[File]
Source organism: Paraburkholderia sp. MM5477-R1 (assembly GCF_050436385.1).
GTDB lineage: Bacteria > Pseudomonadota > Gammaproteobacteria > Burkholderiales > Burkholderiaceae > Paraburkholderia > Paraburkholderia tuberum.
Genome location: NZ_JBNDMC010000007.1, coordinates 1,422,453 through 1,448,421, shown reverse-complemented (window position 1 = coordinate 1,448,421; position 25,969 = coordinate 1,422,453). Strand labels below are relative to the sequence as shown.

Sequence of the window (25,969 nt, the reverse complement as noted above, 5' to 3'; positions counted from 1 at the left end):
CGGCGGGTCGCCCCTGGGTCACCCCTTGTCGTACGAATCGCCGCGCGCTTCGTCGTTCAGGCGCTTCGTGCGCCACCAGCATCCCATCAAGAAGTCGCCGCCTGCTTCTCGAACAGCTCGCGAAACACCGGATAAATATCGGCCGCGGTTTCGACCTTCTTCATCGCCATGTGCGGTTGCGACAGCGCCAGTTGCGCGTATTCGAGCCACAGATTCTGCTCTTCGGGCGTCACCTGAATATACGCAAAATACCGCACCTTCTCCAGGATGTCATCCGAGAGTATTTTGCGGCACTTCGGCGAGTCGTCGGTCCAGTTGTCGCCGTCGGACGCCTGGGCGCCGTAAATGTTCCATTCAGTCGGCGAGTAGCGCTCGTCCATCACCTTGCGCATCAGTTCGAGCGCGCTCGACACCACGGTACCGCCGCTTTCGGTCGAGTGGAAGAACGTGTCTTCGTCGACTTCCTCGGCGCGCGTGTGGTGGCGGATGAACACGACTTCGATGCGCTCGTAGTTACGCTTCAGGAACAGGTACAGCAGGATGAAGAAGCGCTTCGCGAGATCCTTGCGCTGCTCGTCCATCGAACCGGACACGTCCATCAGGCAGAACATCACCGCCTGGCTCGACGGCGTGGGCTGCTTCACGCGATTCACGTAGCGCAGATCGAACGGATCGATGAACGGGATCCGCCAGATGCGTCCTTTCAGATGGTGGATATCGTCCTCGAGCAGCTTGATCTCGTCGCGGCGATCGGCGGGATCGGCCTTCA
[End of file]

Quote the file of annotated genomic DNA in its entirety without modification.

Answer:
Source organism: Paraburkholderia sp. MM5477-R1 (assembly GCF_050436385.1).
GTDB lineage: Bacteria > Pseudomonadota > Gammaproteobacteria > Burkholderiales > Burkholderiaceae > Paraburkholderia > Paraburkholderia tuberum.
Genome location: NZ_JBNDMC010000007.1, coordinates 1,422,453 through 1,448,421, shown reverse-complemented (window position 1 = coordinate 1,448,421; position 25,969 = coordinate 1,422,453). Strand labels below are relative to the sequence as shown.

Sequence of the window (25,969 nt, the reverse complement as noted above, 5' to 3'; positions counted from 1 at the left end):
CGGCGGGTCGCCCCTGGGTCACCCCTTGTCGTACGAATCGCCGCGCGCTTCGTCGTTCAGGCGCTTCGTGCGCCACCAGCATCCCATCAAGAAGTCGCCGCCTGCTTCTCGAACAGCTCGCGAAACACCGGATAAATATCGGCCGCGGTTTCGACCTTCTTCATCGCCATGTGCGGTTGCGACAGCGCCAGTTGCGCGTATTCGAGCCACAGATTCTGCTCTTCGGGCGTCACCTGAATATACGCAAAATACCGCACCTTCTCCAGGATGTCATCCGAGAGTATTTTGCGGCACTTCGGCGAGTCGTCGGTCCAGTTGTCGCCGTCGGACGCCTGGGCGCCGTAAATGTTCCATTCAGTCGGCGAGTAGCGCTCGTCCATCACCTTGCGCATCAGTTCGAGCGCGCTCGACACCACGGTACCGCCGCTTTCGGTCGAGTGGAAGAACGTGTCTTCGTCGACTTCCTCGGCGCGCGTGTGGTGGCGGATGAACACGACTTCGATGCGCTCGTAGTTACGCTTCAGGAACAGGTACAGCAGGATGAAGAAGCGCTTCGCGAGATCCTTGCGCTGCTCGTCCATCGAACCGGACACGTCCATCAGGCAGAACATCACCGCCTGGCTCGACGGCGTGGGCTGCTTCACGCGATTCACGTAGCGCAGATCGAACGGATCGATGAACGGGATCCGCCAGATGCGTCCTTTCAGATGGTGGATATCGTCCTCGAGCAGCTTGATCTCGTCGCGGCGATCGGCGGGATCGGCCTTCA